The Strathmore parish of St Vincent de Paul, nestled in the suburban streets of Melbourne’s north-west was established in 1941. Eighty years on, the community continues to be a place of welcome and, despite the challenges of COVID, remains ‘highly connected’ according to new parish priest Fr Anthony (Tony) Doran.

That ‘connectedness’, he says, was first witnessed in his first 24 hours as parish priest, just before the July lockdown period this year. ‘I was able to celebrate one Mass with the regular morning Mass goers with a morning tea afterwards,’ he said. ‘We went into lockdown that night.’

Strathmore Parish Fr Tony Doran
Fr Tony Doran takes a selfie with his new parishioners upon arrival.

Upon reflection, Fr Tony says, that while times have been challenging, the parish has kept connected during lockdown through its Facebook page. ‘While social media doesn’t give us face-to-face contact with others,’ he says, ‘I feel as though I know a lot of people through our social media presence.’

Prior to the pandemic and outside of Melbourne’s lockdown periods, the community traditionally had a variety of ways of connecting, says Fr Tony. Among them, had been a parish book club. The baptism preparation team has also remained active with meetings taking place via Zoom.

The three members of the baptism preparation team include long-standing volunteer Miriam Gauci and recent members Steve Boyle and Joe Debiuyn. Miriam, who has been serving the team since 2008, has been a parishioner since 1972. Though she moved out of the area in 2016, she continues to work and be involved with the parish.

Of her journey, she mentions ‘if you’d told me I’d be doing this 20 years ago, I would have laughed.’ Miriam is an accountant by profession and mentioned that up until that point 20 years ago, she had been ‘focussed on money and wealth’.

It took what she calls ‘an inspirational moment’ where she was ‘touched by the Holy Spirit’ at an anointing Mass she attended at the parish church with her mum that saw a shift in her faith journey.

Around 12 months later she realised ‘there was more to life than material things’. Then, having spoken to former parish priest Fr Peter Ray, she began theological studies which eventually led to her involvement in the baptism preparation work.

Around seven years later Miriam was diagnosed with breast cancer, however, this didn’t stop her from continuing her work. She found the relationships she built through her volunteer work helpful during those challenging times.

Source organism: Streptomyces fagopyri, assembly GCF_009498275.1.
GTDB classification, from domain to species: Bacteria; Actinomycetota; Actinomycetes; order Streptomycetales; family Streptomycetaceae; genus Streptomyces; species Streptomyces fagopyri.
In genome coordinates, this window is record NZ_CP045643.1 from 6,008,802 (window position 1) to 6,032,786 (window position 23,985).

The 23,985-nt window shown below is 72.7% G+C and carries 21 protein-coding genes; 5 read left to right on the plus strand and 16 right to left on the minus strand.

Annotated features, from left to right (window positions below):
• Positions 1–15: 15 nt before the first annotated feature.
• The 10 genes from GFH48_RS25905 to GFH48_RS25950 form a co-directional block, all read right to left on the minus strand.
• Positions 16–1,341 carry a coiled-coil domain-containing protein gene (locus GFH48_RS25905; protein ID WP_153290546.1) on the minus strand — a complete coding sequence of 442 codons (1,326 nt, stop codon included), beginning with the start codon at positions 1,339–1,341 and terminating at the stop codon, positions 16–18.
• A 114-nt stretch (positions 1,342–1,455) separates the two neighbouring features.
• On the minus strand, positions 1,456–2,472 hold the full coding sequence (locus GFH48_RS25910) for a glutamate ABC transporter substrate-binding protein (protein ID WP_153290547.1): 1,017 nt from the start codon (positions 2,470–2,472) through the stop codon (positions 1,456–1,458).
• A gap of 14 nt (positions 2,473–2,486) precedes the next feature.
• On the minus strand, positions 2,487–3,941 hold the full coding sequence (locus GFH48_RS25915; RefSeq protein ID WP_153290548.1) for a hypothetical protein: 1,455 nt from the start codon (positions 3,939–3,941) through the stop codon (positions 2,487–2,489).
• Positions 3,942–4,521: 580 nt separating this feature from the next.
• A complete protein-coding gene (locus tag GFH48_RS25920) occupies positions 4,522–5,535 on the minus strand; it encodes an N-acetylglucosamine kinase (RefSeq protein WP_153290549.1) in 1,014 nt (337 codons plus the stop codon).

‘Being involved and just meeting other people really helped me to get through the treatment,’ she says. ‘It’s really wonderful just being a part of that faith community.’
Strathmore Parish Miriam Gauci
Miriam Gauci pictured with former parish priest Fr Peter Ray at a baptism she helped prepare and was a Godmother for.

Fr Tony says that there are many other long-time parishioners who have been the ‘back-bone of the parish’ and with 400 children who attend St Vincent de Paul Primary School there are ‘lots of young families as well’.

‘In the nine days we were open in July, I was able to meet with the children preparing for their first Holy Communion,’ he says. ‘The grade five children have had to face waiting between lockdown periods to receive their first Holy Communion since last year.’

Fr Tony says a further challenge has been the fact that he’s the parish priest and hasn’t been able to meet with the people.

‘By the same token,’ he says, ‘I’ve never felt isolated. In my time here a number of people have rung up and sent emails welcoming me to the parish.’

He says that people have been ‘willing to give things a go and try new ways to be the presence of Christ’. ‘I think if we can harness that good will and that desire to serve their brothers and sisters, we can do great things.’

The feast of St Vincent de Paul is celebrated on 27 September.